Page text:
Townes Van Zandt
In the late ’60s, an idiosyncratic country singer named Townes Van Zandt wrote and recorded a song called “I’ll Be Here in the Morning.”
The song contains a simple message: the singer feels compelled to hit the road but promises not to leave their lover for at least one more night. The imaginary listener is incited to sleep soundly. “Close your eyes,” sings Van Zandt, “I’ll be here for a while.” This trite pledge of weak fidelity is all we get when we remove these words from the context of their music and read them on the page.
When we listen to Van Zandt sing those words, the message changes. We hear the refrain “for a while” imbued with one of the most melancholic tones available to the male register. As the semantic meaning of the lyrics clashes against the sombre vocals, we understand that the promise is empty. That promise is soon to be broken and the singer knows it.
This is just one example of how meaning can exist in a song that is unavailable to analyses wherein the relationships between music and lyric are not considered. For the meaning of the whole, which otherwise belies a reading of the part, is lost when we take the words in isolation.
It seems we are not all in agreement on this issue—perhaps some do not even want to agree. For isn’t popular music as transparent an art as art can be? Isn’t literature taught and song-writing enjoyed by regular people? Don’t we risk neutralizing our pleasure via over-explanation?
I do not subscribe to these cultural biases. I believe that further discussion of the matter can heighten rather than exhaust our enjoyment of an art form. That said, when critical practice dithers, my pleasure does tend to decrease.
Such is the case where poetry critics tackle the difficult arena of song by removing lyrics from their musical contexts. For a (somewhat) recent example, see Michael Lista’s treatment of the Joni Mitchell song “Both Sides, Now.” While Lista acknowledges the importance of the music to his pleasure of the song (he even compares two different recordings), he ignores any relationship between the verbal and non-verbal components of the song. Curiously, the article is subtitled, “Is this Poetry?” but it never actually confronts that question. Instead, it interrogates the lyrics in light of their poetic merit by resorting solely to poetic device in a consideration of value. Spoiler: it turns out that lyrics in isolation make for bad poetry. Don’t most?
Our discussion extends into all relationships between music and text, and further, into the synthesis of any two arts, and even into our ability to think through inter-art analogies.
I point this out to suggest that song writing warrants its own discourse. As a synthesis of words and music, it requires a hybrid criticism composed of both poetics and musicology, as well as an innovative ability to synthesize those respective languages.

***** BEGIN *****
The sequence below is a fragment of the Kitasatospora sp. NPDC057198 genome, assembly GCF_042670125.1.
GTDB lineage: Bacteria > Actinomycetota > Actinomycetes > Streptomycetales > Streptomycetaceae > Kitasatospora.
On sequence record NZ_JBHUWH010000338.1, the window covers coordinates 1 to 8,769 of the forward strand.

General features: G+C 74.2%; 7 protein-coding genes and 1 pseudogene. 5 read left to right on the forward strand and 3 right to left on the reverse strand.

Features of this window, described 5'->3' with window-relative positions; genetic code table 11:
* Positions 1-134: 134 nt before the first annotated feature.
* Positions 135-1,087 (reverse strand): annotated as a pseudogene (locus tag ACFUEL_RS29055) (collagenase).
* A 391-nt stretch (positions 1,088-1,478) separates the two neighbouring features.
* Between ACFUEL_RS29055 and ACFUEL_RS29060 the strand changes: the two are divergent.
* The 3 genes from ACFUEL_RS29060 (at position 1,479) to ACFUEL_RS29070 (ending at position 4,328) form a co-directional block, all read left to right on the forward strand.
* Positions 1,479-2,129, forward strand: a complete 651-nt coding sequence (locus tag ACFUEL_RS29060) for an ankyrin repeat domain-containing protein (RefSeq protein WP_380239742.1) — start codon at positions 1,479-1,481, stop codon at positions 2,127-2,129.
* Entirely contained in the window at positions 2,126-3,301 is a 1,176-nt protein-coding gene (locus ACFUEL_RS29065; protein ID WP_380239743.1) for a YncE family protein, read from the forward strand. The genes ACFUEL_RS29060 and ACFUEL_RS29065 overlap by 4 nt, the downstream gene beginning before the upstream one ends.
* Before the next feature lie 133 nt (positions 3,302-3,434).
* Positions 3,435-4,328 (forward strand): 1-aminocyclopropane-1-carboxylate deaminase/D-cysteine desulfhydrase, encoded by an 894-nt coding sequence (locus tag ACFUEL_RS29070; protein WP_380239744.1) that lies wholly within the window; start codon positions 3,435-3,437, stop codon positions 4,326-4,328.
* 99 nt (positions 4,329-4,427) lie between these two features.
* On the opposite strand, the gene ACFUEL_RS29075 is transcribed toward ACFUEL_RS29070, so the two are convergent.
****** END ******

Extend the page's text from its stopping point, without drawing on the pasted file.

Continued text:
And I point this out to inaugurate a month-long discussion on the creative synthesis of words and music and everything contained therein. That is, I’ll be gigging all month at The Town Crier as guest editor—soliciting critics, poetic musicians, musical poets, and cultural experts of all sorts. My challenge to these varied interlocutors is to develop, enact, or discuss the possibility of a hybrid criticism centred around the relationship between these two modes of artistic practice.
This topic is not merely pertinent to the pop and folk music scene, where it’s usually only broached casually by entertainment journalists. Our discussion extends into all relationships between music and text, and further, into the synthesis of any two arts, and even into our ability to think through inter-art analogies.
Doesn’t all literature, after all, contain a kind of music? Ludwig Wittgenstein once wrote that “understanding a sentence is much more akin to understanding a theme in music than one may think.” Thus, there may be more and less musical kinds of literature but, ultimately, even the least musical writing still has music to it—even if it is poorly executed music. The worst song, after all, is yet a song.
Contrariwise, music has a written language, a notation that is transcribed. Music has sense, however abstract, which we might also discuss, even if it isn’t the ordinary semantic sense of words and phrases. Perhaps this is the kind of understanding Wittgenstein was getting at.
All this is to say that whether we realize it or not, we are always thinking through the music/word synthesis unconsciously. So, let’s bring this back to words and music functioning together in song—the point/counterpoint of our series. Permit me to review a few of these points if only as a way to initiate, delineate, and perhaps spark debate within the present conversation.
1. Are song lyrics poetry?
It seems to me to be self-evident (demonstrated, perhaps, by Townes Van Zandt) that we cannot simply identify song lyrics as identical to poetry and be done with the matter. While it’s easy to notice many similar features between the two arts, it is also easy to identify crucial differences. For one: lyrics are sung to a melody, whereas poetry is usually spoken or read.
All song lyrics have poetic aspects to them, but some lyrics seem much more poetic than others; all poems contain some music, but some seem more musical than others.
Thus, I consider it erroneous and irresponsible to strip lyrics from a song in order to analyze them as a poem. I take the position that the non-verbal part of a song is an essential part of what makes it work. Music and words are always irreducibly intertwined in some way. This is not to mention the poetics of the recording process involved in the creation of said music.
2. Are songs a kind of literature?
It would be easy to demonstrate via Nietzschean genealogy that the concept of serious literature (belles-lettres or high art, along with authorship) is not very old in a historical sense and is furthermore inseparable from the development of late capitalist mass production, but such a conversation has probably already happened.